Mrs. McIntyre's face assumed a set puritanical expression and she reddened. Christ in the conversation embarrassed her the way sex had her mother. "It is not my responsibility that Mr. Guizac has nowhere to go," she said. "I don't find myself responsible for all the extra people in the world."
The old man didn't seem to hear her. His attention was fixed on the cock who was taking minute steps backward, his head against the spread tail. "The Transfiguration," he murmured.
[Flannery O'Connor, "The Displaced Person," The Complete Short Stories, Farrar, Straus and Giroux (New York: 1977) 226.]
The peacock in this story is quite a remarkable symbol, handled well by a brilliant writer. Through much of the story the peacock -- the hope of Transfiguration -- is notably present; he opens and closes the story, in fact. The first sentence is:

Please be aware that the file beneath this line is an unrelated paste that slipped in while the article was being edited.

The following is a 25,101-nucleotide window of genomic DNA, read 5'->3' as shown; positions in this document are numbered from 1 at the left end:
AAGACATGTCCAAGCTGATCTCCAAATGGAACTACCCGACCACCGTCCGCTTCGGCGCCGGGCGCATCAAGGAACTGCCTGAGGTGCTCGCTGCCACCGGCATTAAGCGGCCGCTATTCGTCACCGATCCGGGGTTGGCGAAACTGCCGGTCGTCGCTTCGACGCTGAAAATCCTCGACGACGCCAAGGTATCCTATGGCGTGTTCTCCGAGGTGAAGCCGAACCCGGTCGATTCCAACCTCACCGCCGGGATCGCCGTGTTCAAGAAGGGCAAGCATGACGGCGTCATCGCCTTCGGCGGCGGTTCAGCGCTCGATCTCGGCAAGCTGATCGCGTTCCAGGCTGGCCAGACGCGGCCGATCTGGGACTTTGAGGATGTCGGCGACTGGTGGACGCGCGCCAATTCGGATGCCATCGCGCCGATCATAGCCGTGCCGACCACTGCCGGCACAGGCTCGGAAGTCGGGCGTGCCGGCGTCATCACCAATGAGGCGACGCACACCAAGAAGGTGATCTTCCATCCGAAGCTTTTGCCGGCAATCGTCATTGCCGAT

The peacock was following Mrs. Shortley up the road to the hill where she meant to stand.
The last sentence is:
He came regularly once a week with a bag of breadcrumbs and, after he had fed these to the peacock, he would come in and sit by the side of her bed and explain the doctrines of the Church.
(The 'He' is the priest in the passage above.) However, with the exception of the explicit notice in the above passage, the peacock is largely ignored. Mrs. Shortley and Mrs. McIntyre are so caught up with the problem of the Displaced Persons -- World War II refugees -- that they have no real patience for it. The Transfiguration theme is linked with another theme, namely, Christ as a Displaced Person; while the peacock may seem to Mrs. McIntyre merely another mouth to feed, it carries with it an implicit transfiguration, a secret splendor. For Mrs. McIntyre, the D.P.'s, like Mr. Guizac, are a problem, but in truth they are an opportunity, bringing with them a sort of liberation.